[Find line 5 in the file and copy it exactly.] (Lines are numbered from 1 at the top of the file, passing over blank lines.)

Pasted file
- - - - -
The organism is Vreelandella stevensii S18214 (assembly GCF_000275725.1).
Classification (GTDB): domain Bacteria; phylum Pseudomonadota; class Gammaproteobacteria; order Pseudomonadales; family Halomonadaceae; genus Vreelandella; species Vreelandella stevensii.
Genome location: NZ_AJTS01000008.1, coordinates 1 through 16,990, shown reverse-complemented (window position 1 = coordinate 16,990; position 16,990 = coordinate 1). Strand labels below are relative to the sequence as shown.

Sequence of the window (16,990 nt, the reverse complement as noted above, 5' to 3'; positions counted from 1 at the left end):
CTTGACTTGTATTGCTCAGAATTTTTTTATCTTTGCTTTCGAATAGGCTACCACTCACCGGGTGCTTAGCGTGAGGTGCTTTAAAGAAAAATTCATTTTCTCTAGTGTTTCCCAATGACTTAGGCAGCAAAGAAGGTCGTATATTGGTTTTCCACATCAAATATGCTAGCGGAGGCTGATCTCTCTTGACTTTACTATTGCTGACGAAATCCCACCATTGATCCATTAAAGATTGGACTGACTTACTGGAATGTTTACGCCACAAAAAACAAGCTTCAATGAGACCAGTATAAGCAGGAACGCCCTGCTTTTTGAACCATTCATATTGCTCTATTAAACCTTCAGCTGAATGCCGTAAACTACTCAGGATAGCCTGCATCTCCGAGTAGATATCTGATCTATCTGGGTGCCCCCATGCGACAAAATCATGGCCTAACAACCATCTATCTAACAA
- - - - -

CTTGACTTGTATTGCTCAGAATTTTTTTATCTTTGCTTTCGAATAGGCTACCACTCACCGGGTGCTTAGCGTGAGGTGCTTTAAAGAAAAATTCATTTTCTCTAGTGTTTCCCAATGACTTAGGCAGCAAAGAAGGTCGTATATTGGTTTTCCACATCAAATATGCTAGCGGAGGCTGATCTCTCTTGACTTTACTATTGCTGACGAAATCCCACCATTGATCCATTAAAGATTGGACTGACTTACTGGAATGTTTACGCCACAAAAAACAAGCTTCAATGAGACCAGTATAAGCAGGAACGCCCTGCTTTTTGAACCATTCATATTGCTCTATTAAACCTTCAGCTGAATGCCGTAAACTACTCAGGATAGCCTGCATCTCCGAGTAGATATCTGATCTATCTGGGTGCCCCCATGCGACAAAATCATGGCCTAACAACCATCTATCTAACAA